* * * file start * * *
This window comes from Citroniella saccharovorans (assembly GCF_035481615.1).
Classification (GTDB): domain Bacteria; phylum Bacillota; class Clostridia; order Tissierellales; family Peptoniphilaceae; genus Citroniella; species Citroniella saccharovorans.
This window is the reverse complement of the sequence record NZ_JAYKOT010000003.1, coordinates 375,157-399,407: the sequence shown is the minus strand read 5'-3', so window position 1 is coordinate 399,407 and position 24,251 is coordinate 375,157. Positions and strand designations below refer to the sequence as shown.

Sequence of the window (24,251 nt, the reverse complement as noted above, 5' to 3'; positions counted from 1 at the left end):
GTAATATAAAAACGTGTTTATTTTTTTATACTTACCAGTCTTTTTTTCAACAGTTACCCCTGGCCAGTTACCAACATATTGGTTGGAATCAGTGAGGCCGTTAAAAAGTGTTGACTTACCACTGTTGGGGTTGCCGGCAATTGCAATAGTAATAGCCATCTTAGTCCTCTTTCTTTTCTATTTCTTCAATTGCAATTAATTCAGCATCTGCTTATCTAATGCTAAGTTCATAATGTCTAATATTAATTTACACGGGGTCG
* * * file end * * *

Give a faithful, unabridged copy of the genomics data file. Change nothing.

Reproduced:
This window comes from Citroniella saccharovorans (assembly GCF_035481615.1).
Classification (GTDB): domain Bacteria; phylum Bacillota; class Clostridia; order Tissierellales; family Peptoniphilaceae; genus Citroniella; species Citroniella saccharovorans.
This window is the reverse complement of the sequence record NZ_JAYKOT010000003.1, coordinates 375,157-399,407: the sequence shown is the minus strand read 5'-3', so window position 1 is coordinate 399,407 and position 24,251 is coordinate 375,157. Positions and strand designations below refer to the sequence as shown.

Sequence of the window (24,251 nt, the reverse complement as noted above, 5' to 3'; positions counted from 1 at the left end):
GTAATATAAAAACGTGTTTATTTTTTTATACTTACCAGTCTTTTTTTCAACAGTTACCCCTGGCCAGTTACCAACATATTGGTTGGAATCAGTGAGGCCGTTAAAAAGTGTTGACTTACCACTGTTGGGGTTGCCGGCAATTGCAATAGTAATAGCCATCTTAGTCCTCTTTCTTTTCTATTTCTTCAATTGCAATTAATTCAGCATCTGCTTATCTAATGCTAAGTTCATAATGTCTAATATTAATTTACACGGGGTCG